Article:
Sustainable development research activities

The school's partner laboratories share a commitment to sustainable development. Together, they push back the frontiers of scientific and technological research. Their innovative solutions in fields such as energy, water, sustainable agriculture, green mobility and waste management contribute to a more sustainable future.

  • Energy and buildings

    IUSTI Laboratory

    TheFires, Thermal Energy and Hydrodynamics axis plays an important role in today's energy transition. Its commitment to low-carbon energies is quite strong, particularly in solar energy, nuclear fission and fusion by magnetic confinement. The proximity of the Cadarache research center facilitates the strong involvement of the members of this axis in these activities, notably through the Institut des Sciences de la Fusion et de l'Instrumentation dans le Nucléaire.
    Urban thermal issues and, more generally, the energy optimization of various thermal systems (buildings, heat exchangers, heat pumps, etc.) will also be addressed, taking advantage of the skills developed in recent years in optimization, phase change, inverse problem solving, radiation and flows.
    The aim of the "Optimization and Energy Transition" research program is to study and optimize components and systems in support of the energy transition. Advanced multicriteria optimization methodologies, using techniques derived from artificial intelligence, and sensitivity analysis are used to design and manage energy systems, with or without storage systems. Part of OR OTE ETS's research activities is dedicated to optimizing energy components and systems for the home (heating, domestic hot water, cooking, etc.), mainly using renewable energy processes. Specific studies will be carried out in an instrumented building of high environmental quality located close to the laboratory;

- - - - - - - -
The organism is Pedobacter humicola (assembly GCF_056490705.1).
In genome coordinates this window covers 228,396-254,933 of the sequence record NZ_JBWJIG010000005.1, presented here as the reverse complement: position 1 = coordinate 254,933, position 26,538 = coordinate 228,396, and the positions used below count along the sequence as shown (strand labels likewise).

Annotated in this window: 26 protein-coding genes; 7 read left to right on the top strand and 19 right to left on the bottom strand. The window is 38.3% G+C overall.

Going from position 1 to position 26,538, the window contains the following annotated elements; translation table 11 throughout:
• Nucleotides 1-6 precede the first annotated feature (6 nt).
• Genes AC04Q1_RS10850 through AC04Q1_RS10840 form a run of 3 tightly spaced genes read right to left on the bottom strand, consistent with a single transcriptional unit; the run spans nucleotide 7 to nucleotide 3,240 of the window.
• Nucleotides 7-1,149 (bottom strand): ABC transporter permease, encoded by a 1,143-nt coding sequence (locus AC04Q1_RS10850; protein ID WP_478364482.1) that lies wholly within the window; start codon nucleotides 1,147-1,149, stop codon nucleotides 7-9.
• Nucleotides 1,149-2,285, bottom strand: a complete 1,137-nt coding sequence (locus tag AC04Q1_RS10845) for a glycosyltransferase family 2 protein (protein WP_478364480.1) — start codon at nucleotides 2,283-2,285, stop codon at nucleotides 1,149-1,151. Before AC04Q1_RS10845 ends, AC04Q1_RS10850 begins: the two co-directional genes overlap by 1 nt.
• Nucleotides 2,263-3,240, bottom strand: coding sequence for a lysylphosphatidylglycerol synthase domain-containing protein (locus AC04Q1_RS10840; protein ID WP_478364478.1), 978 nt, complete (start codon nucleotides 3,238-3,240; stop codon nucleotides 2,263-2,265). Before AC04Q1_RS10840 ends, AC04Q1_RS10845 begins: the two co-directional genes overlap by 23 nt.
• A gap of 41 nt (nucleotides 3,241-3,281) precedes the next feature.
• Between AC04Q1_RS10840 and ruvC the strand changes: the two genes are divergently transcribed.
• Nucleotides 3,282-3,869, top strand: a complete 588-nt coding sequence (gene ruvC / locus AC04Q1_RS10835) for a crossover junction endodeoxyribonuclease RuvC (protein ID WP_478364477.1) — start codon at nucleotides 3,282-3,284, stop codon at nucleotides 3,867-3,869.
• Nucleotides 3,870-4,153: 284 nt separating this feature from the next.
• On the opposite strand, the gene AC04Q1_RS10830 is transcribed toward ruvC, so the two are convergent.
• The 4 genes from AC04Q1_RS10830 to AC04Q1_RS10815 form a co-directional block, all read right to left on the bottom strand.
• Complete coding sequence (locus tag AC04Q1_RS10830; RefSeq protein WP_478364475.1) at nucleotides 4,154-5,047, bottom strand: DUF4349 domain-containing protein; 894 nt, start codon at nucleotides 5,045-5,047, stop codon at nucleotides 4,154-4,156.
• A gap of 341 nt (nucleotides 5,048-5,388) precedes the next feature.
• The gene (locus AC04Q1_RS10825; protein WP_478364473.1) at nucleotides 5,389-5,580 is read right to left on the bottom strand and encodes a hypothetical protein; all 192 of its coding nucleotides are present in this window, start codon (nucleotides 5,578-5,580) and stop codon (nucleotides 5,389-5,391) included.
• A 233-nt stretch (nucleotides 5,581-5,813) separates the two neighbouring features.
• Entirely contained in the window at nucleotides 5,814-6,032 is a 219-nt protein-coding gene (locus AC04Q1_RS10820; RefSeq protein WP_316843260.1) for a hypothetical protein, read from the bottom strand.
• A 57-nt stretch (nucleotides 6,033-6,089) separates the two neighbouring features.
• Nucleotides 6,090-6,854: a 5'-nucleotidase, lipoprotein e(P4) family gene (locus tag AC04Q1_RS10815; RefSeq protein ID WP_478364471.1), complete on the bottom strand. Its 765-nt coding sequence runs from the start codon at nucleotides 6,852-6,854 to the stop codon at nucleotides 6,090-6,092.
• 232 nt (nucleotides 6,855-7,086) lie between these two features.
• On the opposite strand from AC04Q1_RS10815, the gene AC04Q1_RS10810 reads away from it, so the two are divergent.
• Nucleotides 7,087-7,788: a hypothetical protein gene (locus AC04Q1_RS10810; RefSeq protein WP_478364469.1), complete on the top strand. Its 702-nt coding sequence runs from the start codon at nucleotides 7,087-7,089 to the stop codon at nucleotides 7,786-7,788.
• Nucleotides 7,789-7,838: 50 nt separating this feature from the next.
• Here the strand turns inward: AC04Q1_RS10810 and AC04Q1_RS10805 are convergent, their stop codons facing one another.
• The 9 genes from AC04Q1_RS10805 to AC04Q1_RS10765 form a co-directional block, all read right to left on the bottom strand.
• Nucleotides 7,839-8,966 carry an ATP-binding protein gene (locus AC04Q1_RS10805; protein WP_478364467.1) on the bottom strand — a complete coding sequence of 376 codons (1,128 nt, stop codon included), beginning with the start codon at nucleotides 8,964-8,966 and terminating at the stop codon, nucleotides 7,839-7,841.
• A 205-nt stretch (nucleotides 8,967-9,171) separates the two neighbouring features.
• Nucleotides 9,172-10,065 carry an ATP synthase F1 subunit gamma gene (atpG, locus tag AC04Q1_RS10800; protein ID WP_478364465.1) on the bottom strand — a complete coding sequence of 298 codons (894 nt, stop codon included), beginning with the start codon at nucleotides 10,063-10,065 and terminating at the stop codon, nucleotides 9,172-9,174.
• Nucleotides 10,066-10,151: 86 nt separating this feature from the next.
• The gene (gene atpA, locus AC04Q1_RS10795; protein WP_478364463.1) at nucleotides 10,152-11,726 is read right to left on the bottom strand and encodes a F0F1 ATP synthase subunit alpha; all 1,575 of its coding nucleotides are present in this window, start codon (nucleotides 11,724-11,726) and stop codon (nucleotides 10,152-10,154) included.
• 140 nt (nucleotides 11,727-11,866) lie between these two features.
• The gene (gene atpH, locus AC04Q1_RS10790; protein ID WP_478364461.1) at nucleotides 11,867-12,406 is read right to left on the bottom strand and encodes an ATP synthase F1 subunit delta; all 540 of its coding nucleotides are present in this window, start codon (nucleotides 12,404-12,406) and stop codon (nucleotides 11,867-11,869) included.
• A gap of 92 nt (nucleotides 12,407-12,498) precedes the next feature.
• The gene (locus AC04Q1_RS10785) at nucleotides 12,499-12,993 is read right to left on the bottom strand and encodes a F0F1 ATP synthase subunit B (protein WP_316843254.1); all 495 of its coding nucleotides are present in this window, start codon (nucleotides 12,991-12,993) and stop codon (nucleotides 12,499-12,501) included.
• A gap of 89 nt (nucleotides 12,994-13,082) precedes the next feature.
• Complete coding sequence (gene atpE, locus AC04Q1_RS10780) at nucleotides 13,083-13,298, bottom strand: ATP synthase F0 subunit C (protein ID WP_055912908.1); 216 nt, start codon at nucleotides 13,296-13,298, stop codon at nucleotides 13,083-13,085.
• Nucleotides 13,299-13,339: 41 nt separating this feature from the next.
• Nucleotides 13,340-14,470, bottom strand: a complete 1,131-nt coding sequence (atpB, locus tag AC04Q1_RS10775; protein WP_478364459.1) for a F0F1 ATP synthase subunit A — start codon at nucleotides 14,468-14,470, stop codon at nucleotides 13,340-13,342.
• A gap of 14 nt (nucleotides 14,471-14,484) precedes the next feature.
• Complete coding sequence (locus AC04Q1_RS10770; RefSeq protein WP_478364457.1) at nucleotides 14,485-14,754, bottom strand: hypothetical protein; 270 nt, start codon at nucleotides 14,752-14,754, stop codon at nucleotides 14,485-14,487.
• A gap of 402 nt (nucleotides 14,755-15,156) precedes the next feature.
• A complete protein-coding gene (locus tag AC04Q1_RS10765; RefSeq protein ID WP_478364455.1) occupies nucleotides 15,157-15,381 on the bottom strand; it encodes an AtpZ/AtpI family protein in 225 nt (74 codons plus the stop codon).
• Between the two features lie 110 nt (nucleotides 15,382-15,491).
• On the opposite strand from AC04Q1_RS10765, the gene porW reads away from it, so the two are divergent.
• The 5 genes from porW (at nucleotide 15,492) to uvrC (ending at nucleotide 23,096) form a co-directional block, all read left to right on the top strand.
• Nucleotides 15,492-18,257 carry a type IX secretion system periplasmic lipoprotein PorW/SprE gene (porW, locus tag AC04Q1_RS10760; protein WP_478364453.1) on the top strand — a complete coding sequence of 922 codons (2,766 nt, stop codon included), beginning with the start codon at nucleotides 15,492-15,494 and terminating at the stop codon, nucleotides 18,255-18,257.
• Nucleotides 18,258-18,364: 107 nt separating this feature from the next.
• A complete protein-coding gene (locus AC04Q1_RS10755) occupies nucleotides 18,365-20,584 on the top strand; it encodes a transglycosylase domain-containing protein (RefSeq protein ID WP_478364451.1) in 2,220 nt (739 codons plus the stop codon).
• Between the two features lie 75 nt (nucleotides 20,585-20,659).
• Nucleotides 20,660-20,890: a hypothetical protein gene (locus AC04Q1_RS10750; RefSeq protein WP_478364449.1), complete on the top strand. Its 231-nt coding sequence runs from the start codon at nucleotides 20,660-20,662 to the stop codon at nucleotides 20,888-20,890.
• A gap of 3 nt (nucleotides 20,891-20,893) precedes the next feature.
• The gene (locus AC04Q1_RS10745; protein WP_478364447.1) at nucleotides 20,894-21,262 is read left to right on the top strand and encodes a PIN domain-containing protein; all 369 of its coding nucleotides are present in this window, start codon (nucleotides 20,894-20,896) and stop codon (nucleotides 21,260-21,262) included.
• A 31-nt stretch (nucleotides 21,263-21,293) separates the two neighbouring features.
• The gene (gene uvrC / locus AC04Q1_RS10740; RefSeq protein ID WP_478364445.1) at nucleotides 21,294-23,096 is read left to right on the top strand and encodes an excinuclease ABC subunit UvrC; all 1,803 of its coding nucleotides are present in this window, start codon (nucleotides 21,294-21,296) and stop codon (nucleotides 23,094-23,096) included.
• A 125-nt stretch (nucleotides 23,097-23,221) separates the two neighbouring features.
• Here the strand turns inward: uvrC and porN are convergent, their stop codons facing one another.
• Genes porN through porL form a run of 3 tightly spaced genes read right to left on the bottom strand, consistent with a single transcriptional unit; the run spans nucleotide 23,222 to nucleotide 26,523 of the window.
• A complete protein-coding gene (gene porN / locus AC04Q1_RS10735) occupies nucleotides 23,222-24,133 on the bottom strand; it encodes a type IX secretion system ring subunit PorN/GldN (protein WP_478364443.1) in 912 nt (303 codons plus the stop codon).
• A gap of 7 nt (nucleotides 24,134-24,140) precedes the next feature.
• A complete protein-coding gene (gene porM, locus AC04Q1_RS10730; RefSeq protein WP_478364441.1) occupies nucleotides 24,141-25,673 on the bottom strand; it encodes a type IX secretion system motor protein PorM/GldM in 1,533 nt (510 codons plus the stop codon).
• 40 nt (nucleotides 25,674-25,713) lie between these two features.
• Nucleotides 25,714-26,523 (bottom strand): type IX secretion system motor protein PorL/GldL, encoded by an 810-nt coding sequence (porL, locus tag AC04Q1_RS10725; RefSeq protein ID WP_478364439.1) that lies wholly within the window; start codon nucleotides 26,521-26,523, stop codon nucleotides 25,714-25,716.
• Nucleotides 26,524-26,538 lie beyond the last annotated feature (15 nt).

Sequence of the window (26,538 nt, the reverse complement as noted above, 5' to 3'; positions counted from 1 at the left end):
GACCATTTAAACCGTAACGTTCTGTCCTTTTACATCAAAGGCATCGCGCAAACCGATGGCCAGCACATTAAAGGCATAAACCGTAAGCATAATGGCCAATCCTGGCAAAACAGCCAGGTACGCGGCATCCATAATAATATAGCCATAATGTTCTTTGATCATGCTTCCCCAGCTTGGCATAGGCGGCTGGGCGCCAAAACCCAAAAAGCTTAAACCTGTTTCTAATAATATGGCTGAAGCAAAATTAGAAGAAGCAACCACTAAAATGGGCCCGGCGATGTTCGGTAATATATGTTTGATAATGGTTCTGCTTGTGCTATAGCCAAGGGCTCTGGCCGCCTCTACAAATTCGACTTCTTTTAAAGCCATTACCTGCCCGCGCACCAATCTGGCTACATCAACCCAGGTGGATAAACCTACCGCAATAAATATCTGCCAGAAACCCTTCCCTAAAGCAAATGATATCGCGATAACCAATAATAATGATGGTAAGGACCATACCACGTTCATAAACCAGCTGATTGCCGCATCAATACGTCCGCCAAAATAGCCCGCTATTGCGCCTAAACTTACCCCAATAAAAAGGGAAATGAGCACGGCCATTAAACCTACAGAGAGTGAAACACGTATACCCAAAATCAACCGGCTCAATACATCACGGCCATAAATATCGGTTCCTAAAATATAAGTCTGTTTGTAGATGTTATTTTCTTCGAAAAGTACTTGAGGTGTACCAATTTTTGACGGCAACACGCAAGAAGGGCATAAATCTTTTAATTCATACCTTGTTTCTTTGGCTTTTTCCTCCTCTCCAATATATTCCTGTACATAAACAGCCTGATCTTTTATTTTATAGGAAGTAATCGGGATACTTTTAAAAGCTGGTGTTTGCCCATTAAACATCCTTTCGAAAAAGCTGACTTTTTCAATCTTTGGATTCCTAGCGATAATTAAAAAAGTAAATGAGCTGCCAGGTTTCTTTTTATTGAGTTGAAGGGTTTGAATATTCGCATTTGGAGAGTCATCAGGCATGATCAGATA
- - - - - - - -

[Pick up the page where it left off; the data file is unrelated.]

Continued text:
These methodologies can be applied to the topological optimization of components such as solar absorbers or heat exchangers. In particular, IUSTI is planning to set up an experimental model of Energie Thermique des Mers (ETM). For ETM, optimizing exchangers is one of the main challenges in terms of performance and cost. Given the high potential for cogeneration in this technology (cooling, drinking water, hydrogen, marine lithium, etc.), investigations on a systemic scale will be carried out. Another example concerns the optimization of Scheffler-type concentrating solar dishes and their secondary optical system, using imaging and non-imaging optics. A final example relates to the numerical simulation design of electrochemical microcells for the study of CO2-reducing enzymes. The aim is to optimize material transfer at the electrode of the electrochemical cell for synthetic fuel production.
    OR Thermique et Aéraulique en Milieux Urbains aims to improve the comfort of city dwellers, while minimizing energy consumption and the environmental impact of cities. The project will study both internal and external aeraulics, the thermo-physical properties of building and urban construction materials, and elements influencing urban heat islands (UHI). An example of interdisciplinary work in this area is the ETUVE project (Urban Thermal Experiments with Vegetation and Evapotranspiration).
    IUSTI's "Civil Engineering" cross-disciplinary theme addresses the specific needs of low-energy housing and tertiary buildings, and the decarbonization of construction materials through the use of bio-sourced materials or the recycling of construction materials.

    IM2NP Laboratory